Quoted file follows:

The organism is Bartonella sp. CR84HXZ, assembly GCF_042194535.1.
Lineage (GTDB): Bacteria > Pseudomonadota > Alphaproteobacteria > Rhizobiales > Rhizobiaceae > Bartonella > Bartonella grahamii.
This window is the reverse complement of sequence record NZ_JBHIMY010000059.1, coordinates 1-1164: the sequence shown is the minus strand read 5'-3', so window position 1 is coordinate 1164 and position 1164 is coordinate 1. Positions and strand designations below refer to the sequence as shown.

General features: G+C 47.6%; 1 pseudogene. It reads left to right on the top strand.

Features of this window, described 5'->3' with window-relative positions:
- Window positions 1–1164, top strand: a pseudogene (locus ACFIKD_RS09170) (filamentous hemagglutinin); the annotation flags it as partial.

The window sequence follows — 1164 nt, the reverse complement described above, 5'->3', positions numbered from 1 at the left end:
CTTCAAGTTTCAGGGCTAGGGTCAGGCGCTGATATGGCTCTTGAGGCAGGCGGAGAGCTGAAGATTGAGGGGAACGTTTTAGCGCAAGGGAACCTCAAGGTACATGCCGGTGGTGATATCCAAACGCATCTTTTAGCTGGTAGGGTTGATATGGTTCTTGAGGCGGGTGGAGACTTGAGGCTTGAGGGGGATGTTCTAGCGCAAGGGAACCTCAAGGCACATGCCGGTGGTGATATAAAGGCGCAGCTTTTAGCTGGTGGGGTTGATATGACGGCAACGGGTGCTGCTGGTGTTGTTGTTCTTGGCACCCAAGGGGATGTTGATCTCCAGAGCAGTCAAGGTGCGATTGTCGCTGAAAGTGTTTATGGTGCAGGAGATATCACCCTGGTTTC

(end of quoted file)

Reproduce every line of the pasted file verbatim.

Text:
The organism is Bartonella sp. CR84HXZ, assembly GCF_042194535.1.
Lineage (GTDB): Bacteria > Pseudomonadota > Alphaproteobacteria > Rhizobiales > Rhizobiaceae > Bartonella > Bartonella grahamii.
This window is the reverse complement of sequence record NZ_JBHIMY010000059.1, coordinates 1-1164: the sequence shown is the minus strand read 5'-3', so window position 1 is coordinate 1164 and position 1164 is coordinate 1. Positions and strand designations below refer to the sequence as shown.

General features: G+C 47.6%; 1 pseudogene. It reads left to right on the top strand.

Features of this window, described 5'->3' with window-relative positions:
- Window positions 1–1164, top strand: a pseudogene (locus ACFIKD_RS09170) (filamentous hemagglutinin); the annotation flags it as partial.

The window sequence follows — 1164 nt, the reverse complement described above, 5'->3', positions numbered from 1 at the left end:
CTTCAAGTTTCAGGGCTAGGGTCAGGCGCTGATATGGCTCTTGAGGCAGGCGGAGAGCTGAAGATTGAGGGGAACGTTTTAGCGCAAGGGAACCTCAAGGTACATGCCGGTGGTGATATCCAAACGCATCTTTTAGCTGGTAGGGTTGATATGGTTCTTGAGGCGGGTGGAGACTTGAGGCTTGAGGGGGATGTTCTAGCGCAAGGGAACCTCAAGGCACATGCCGGTGGTGATATAAAGGCGCAGCTTTTAGCTGGTGGGGTTGATATGACGGCAACGGGTGCTGCTGGTGTTGTTGTTCTTGGCACCCAAGGGGATGTTGATCTCCAGAGCAGTCAAGGTGCGATTGTCGCTGAAAGTGTTTATGGTGCAGGAGATATCACCCTGGTTTC